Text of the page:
Utilisation Trend of Long-Acting Insulin Analogues including Biosimilars across Europe: Findings and Implications

Brian Godman*, Magdalene Wladysiuk, Stuart McTaggart, Amanj Kurdi, Eleonora Allocati, Mihajlo Jakovljevic, Francis Kalemeera, Iris Hoxha, Anna Nachtnebel, Robert Sauermann, Manfred Hinteregger, Vanda Marković-Peković, Biljana Tubic, Guenka Petrova, Konstantin Tachkov, Juraj Slabý, Radka Nejezchlebova, Iva Selke Krulichová, Ott Laius, Gisbert SelkeIrene Langner, András Harsanyi, András Inotai, Arianit Jakupi, Svens Henkuzens, Kristina Garuolienė, Jolanta Gulbinovič, Patricia Vella Bonanno, Jakub Rutkowski, Skule Ingeberg, Øyvind Melien, Ileana Mardare, Jurij Fürst, Sean MacBride-Stewart, Carol Holmes, Caridad Pontes, Corinne Zara, Marta Turu Pedrola, Mikael Hoffmann, Vasileios Kourafalos, Alice Pisana, Rita Banzi, Stephen Campbell, Bjorn Wettermark

*Corresponding author for this work

Research output: Contribution to journalArticlepeer-review

7 Citations (Scopus)


Background. Diabetes mellitus rates and associated costs continue to rise across Europe enhancing health authority focus on its management. The risk of complications is enhanced by poor glycaemic control, with long-acting insulin analogues developed to reduce hypoglycaemia and improve patient convenience. There are concerns though with their considerably higher costs, but moderated by reductions in complications and associated costs. Biosimilars can help further reduce costs. However, to date, price reductions for biosimilar insulin glargine appear limited. In addition, the originator company has switched promotional efforts to more concentrated patented formulations to reduce the impact of biosimilars. There are also concerns with different devices between the manufacturers. As a result, there is a need to assess current utilisation rates for insulins, especially long-acting insulin analogues and biosimilars, and the rationale for patterns seen, among multiple European countries to provide future direction. Methodology. Health authority databases are examined to assess utilisation and expenditure patterns for insulins, including biosimilar insulin glargine. Explanations for patterns seen were provided by senior-level personnel. Results. Typically increasing use of long-acting insulin analogues across Europe including both Western and Central and Eastern European countries reflects perceived patient benefits despite higher prices. However, activities by the originator company to switch patients to more concentrated insulin glargine coupled with lowering prices towards biosimilars have limited biosimilar uptake, with biosimilars not currently launched in a minority of European countries. A number of activities were identified to address this. Enhancing the attractiveness of the biosimilar insulin market is essential to encourage other biosimilar manufacturers to enter the market as more long-acting insulin analogues lose their patents to benefit all key stakeholder groups. Conclusions. There are concerns with the availability and use of insulin glargine biosimilars among European countries despite lower costs. This can be addressed.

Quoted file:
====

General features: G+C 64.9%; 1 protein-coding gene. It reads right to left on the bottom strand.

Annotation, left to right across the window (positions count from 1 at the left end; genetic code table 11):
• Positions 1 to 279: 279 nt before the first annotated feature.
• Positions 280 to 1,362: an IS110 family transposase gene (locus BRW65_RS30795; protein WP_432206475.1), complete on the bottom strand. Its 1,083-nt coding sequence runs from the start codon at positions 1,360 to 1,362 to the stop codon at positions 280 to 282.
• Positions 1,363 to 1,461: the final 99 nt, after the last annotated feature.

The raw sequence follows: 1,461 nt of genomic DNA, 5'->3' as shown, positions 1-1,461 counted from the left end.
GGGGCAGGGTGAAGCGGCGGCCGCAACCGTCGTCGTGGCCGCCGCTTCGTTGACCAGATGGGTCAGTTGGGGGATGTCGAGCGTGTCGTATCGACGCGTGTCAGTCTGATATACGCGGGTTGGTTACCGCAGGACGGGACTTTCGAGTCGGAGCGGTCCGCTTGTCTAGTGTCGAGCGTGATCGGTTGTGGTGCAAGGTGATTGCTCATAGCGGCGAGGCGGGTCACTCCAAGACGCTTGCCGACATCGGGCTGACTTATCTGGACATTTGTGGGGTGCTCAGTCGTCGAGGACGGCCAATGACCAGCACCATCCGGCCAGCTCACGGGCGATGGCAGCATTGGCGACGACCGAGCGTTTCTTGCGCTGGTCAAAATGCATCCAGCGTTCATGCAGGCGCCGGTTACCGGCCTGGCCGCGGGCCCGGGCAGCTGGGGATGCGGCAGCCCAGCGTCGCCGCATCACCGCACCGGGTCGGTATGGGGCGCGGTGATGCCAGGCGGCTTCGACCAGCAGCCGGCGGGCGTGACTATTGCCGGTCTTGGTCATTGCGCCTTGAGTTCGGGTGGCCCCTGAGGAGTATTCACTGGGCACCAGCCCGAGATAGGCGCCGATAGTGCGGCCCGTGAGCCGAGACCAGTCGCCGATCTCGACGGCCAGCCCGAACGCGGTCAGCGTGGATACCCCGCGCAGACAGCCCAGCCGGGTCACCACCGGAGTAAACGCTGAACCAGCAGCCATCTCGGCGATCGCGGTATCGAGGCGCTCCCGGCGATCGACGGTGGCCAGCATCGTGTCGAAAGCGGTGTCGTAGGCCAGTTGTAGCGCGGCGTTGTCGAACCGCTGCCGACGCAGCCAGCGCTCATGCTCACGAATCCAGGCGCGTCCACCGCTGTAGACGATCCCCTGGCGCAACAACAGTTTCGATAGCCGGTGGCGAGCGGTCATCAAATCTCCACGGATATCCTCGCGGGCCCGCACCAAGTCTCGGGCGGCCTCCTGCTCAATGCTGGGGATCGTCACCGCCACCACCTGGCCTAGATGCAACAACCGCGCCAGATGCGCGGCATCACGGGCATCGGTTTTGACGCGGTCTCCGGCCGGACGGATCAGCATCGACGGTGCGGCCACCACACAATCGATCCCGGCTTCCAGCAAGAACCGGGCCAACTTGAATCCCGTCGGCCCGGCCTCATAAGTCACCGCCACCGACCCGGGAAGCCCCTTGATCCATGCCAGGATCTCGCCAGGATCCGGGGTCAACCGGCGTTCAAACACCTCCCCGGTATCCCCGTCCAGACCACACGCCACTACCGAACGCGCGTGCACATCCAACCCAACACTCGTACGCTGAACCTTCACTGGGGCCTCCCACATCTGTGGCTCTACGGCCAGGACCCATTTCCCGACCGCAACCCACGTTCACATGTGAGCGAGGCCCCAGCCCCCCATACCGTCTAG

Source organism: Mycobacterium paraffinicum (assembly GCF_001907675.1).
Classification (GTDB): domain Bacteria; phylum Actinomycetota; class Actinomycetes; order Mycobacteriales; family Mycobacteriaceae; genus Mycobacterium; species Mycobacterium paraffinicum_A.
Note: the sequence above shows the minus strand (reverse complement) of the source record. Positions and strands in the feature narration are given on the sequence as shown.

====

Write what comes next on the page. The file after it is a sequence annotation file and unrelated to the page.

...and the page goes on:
Original languageEnglish
Article number9996193
JournalBioMed Research International
Publication statusPublished - 2021


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